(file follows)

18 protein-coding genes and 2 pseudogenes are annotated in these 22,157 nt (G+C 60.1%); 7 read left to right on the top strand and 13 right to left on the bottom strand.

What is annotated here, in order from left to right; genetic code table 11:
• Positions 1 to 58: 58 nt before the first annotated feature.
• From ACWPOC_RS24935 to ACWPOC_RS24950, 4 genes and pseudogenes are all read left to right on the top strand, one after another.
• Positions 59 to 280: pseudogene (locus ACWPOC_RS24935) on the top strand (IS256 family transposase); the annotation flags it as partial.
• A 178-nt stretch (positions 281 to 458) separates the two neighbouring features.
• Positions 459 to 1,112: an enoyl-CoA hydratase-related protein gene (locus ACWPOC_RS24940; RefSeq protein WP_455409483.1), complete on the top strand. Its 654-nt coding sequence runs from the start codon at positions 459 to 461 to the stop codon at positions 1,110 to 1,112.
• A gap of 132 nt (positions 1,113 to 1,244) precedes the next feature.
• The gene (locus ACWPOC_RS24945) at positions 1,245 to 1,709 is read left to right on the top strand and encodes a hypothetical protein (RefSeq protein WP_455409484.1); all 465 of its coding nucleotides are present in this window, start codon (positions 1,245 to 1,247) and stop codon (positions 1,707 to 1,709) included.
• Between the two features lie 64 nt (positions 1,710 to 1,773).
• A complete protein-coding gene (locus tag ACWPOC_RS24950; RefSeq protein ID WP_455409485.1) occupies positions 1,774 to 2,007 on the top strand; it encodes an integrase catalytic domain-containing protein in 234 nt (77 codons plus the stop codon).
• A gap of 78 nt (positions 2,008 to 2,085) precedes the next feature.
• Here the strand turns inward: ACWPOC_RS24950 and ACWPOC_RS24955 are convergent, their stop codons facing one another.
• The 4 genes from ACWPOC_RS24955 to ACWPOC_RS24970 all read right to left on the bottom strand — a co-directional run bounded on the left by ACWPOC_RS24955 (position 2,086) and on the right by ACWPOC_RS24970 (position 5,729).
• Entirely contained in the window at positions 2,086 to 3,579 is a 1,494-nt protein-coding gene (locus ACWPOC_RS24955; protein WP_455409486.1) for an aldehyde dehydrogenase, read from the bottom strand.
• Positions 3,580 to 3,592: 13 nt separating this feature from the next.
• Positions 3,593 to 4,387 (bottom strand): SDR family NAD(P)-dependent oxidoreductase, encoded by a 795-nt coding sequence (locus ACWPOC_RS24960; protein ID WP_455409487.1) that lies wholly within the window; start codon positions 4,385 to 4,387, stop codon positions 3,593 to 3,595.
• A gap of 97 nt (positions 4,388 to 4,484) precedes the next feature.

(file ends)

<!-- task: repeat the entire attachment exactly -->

18 protein-coding genes and 2 pseudogenes are annotated in these 22,157 nt (G+C 60.1%); 7 read left to right on the top strand and 13 right to left on the bottom strand.

What is annotated here, in order from left to right; genetic code table 11:
• Positions 1 to 58: 58 nt before the first annotated feature.
• From ACWPOC_RS24935 to ACWPOC_RS24950, 4 genes and pseudogenes are all read left to right on the top strand, one after another.
• Positions 59 to 280: pseudogene (locus ACWPOC_RS24935) on the top strand (IS256 family transposase); the annotation flags it as partial.
• A 178-nt stretch (positions 281 to 458) separates the two neighbouring features.
• Positions 459 to 1,112: an enoyl-CoA hydratase-related protein gene (locus ACWPOC_RS24940; RefSeq protein WP_455409483.1), complete on the top strand. Its 654-nt coding sequence runs from the start codon at positions 459 to 461 to the stop codon at positions 1,110 to 1,112.
• A gap of 132 nt (positions 1,113 to 1,244) precedes the next feature.
• The gene (locus ACWPOC_RS24945) at positions 1,245 to 1,709 is read left to right on the top strand and encodes a hypothetical protein (RefSeq protein WP_455409484.1); all 465 of its coding nucleotides are present in this window, start codon (positions 1,245 to 1,247) and stop codon (positions 1,707 to 1,709) included.
• Between the two features lie 64 nt (positions 1,710 to 1,773).
• A complete protein-coding gene (locus tag ACWPOC_RS24950; RefSeq protein ID WP_455409485.1) occupies positions 1,774 to 2,007 on the top strand; it encodes an integrase catalytic domain-containing protein in 234 nt (77 codons plus the stop codon).
• A gap of 78 nt (positions 2,008 to 2,085) precedes the next feature.
• Here the strand turns inward: ACWPOC_RS24950 and ACWPOC_RS24955 are convergent, their stop codons facing one another.
• The 4 genes from ACWPOC_RS24955 to ACWPOC_RS24970 all read right to left on the bottom strand — a co-directional run bounded on the left by ACWPOC_RS24955 (position 2,086) and on the right by ACWPOC_RS24970 (position 5,729).
• Entirely contained in the window at positions 2,086 to 3,579 is a 1,494-nt protein-coding gene (locus ACWPOC_RS24955; protein WP_455409486.1) for an aldehyde dehydrogenase, read from the bottom strand.
• Positions 3,580 to 3,592: 13 nt separating this feature from the next.
• Positions 3,593 to 4,387 (bottom strand): SDR family NAD(P)-dependent oxidoreductase, encoded by a 795-nt coding sequence (locus ACWPOC_RS24960; protein ID WP_455409487.1) that lies wholly within the window; start codon positions 4,385 to 4,387, stop codon positions 3,593 to 3,595.
• A gap of 97 nt (positions 4,388 to 4,484) precedes the next feature.